The first stage of a plan to bring Tube-style train frequencies to south London was launched yesterday with the name South London Metro.
Frequencies on two sections of line in south London have been increased during off-peak periods with several stations - in particular those between Sydenham and London Bridge - having a 10- minute rather than a 15-minute service when the new timetable starts on 2 June.
Market research shows that people in south London want a "turn up and go" type tube service, and once waiting times are reduced to a maximum of 10 minutes, people no longer bother to consult a timetable.
The idea is that these greater frequencies will be introduced throughout Network SouthCentral, the train company which launched south London Metro and which operates trains within a large swath of suburban south London and longer-distance trains mainly to Surrey and Sussex.
James Adeshiyan, business manager of Network SouthCentral, said that extensions of the Metro concept to other parts of the network are planned for the next year. He said: "We're going to give this a trial for the next year or so and see how it goes. These things do not take off overnight, but there is a whole large section of the great British public who never take a train. We want them to try it."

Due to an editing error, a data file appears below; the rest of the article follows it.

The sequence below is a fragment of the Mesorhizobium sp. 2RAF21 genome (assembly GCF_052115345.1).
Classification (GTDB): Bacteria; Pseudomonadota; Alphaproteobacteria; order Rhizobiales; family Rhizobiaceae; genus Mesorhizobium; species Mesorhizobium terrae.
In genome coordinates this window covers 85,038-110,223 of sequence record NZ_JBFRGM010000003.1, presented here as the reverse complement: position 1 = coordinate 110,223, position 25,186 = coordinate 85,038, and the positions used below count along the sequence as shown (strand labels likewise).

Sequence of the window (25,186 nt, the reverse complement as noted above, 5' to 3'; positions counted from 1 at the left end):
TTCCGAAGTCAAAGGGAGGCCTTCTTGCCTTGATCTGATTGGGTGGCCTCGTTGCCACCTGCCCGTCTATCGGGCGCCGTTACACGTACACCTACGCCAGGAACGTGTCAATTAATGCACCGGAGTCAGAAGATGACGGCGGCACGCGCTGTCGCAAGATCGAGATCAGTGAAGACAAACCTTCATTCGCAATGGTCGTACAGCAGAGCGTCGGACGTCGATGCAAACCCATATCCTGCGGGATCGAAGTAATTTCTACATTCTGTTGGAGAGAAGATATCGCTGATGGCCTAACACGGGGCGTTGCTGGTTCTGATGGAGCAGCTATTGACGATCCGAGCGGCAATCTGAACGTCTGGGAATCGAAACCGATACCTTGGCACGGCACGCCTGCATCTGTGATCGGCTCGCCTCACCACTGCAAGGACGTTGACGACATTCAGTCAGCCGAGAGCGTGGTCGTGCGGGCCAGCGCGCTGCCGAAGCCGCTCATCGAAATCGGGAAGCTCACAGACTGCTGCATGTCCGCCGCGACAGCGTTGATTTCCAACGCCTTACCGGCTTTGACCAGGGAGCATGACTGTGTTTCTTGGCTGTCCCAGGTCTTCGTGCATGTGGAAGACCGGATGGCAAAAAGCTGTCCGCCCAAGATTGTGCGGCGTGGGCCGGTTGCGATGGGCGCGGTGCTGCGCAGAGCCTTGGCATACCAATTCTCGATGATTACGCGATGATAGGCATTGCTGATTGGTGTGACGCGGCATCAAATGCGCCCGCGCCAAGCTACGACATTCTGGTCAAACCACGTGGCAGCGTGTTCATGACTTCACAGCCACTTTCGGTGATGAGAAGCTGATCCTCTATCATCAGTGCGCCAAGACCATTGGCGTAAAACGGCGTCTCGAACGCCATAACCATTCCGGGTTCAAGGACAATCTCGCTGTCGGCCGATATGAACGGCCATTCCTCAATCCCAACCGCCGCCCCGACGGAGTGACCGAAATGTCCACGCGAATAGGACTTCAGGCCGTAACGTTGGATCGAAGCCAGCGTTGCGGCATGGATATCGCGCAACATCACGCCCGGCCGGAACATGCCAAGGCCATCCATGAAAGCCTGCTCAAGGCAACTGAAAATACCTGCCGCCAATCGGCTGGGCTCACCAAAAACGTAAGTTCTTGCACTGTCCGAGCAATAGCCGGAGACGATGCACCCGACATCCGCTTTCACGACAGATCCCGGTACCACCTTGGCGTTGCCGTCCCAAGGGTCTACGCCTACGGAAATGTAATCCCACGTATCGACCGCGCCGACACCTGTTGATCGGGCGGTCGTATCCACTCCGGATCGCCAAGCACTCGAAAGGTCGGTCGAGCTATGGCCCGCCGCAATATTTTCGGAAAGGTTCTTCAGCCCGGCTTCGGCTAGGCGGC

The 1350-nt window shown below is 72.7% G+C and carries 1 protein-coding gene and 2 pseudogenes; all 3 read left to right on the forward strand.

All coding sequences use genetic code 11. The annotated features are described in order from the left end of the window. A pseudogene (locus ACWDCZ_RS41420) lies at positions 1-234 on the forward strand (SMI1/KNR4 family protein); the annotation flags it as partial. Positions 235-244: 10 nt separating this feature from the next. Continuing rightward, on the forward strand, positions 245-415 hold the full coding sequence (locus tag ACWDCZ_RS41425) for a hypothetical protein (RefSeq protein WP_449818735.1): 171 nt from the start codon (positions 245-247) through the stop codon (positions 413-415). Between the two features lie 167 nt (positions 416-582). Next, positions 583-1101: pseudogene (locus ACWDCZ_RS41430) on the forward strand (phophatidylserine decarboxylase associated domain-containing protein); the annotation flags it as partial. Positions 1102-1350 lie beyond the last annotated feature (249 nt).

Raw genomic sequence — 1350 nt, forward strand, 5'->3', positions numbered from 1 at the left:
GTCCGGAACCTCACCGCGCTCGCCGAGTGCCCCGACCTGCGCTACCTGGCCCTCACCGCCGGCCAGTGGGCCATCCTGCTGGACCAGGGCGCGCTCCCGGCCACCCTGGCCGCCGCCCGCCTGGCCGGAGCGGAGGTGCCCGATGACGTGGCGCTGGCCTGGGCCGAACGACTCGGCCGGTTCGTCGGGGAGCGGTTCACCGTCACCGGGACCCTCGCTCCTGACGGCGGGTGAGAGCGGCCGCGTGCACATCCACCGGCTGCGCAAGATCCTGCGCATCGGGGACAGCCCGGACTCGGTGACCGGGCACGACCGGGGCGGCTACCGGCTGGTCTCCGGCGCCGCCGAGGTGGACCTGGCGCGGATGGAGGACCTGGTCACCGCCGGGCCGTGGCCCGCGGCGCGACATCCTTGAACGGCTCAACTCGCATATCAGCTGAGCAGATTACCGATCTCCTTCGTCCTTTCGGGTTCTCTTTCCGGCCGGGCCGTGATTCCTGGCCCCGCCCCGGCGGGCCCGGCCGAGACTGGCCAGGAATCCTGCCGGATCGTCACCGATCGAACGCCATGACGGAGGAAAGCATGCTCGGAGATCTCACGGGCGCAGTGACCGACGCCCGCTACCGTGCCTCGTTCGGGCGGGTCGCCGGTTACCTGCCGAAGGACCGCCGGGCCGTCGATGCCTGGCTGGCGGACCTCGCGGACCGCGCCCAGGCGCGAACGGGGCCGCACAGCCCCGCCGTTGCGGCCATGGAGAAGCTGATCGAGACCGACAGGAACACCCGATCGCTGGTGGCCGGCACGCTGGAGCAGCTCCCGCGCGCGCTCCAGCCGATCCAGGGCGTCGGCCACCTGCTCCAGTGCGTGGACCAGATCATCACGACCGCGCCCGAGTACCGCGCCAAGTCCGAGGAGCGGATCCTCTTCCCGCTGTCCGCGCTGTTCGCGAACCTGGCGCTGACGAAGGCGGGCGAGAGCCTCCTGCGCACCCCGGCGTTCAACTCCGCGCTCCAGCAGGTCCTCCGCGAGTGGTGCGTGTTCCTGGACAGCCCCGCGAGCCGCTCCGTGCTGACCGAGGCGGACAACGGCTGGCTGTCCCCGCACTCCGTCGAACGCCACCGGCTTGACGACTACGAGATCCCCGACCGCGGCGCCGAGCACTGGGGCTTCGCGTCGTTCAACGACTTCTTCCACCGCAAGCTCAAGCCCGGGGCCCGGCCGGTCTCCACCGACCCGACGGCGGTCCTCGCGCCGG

To retain the extra frequencies on the Sydenham line and from Crystal Palace to Streatham Hill, the company hopes for a 25 per cent increase in usage on these off-peak services. While there are extra costs, notably extra payments to Railtrack for track access and extra drivers, no new rolling-stock is required since some of NSC's trains sit idle during the day, as they are only used at peak times.
But where was the transport minister ready to hail this scheme as a benefit of privatisation and a triumph for the Government's rail policy? The Secretary of State, Sir George Young, and Steven Norris, Under-Secretary of State, were conspicuous by their absence and the Independent inquired as to why, especially as Network South Central is due to be handed over to the new owners, Compagnie Generale des Eaux, next weekend.
"Ah," said the press officer, "This is nothing to do with privatisation. BR planned it ages ago, which is why we've got it in the timetable now." Indeed, it takes around a year for such radical changes to be made to the timetable to allow train paths to be plotted, and therefore the gestation of the Metro concept predates privatisation.
Although local rail-user groups broadly welcomed the improvements, Graham Larkbey, of the Railway Development Society (South Central), points out that train frequency has been cut from half-hourly to hourly between Beckenham Junction and Crystal Palace in order to accommodate the new service. "This sets a worrying precedent," he said. "It makes a mockery of government assurances that service levels would be protected."
However, Network SouthCentral said that Beckenham Junction already has a regular service via an alternative route into London.
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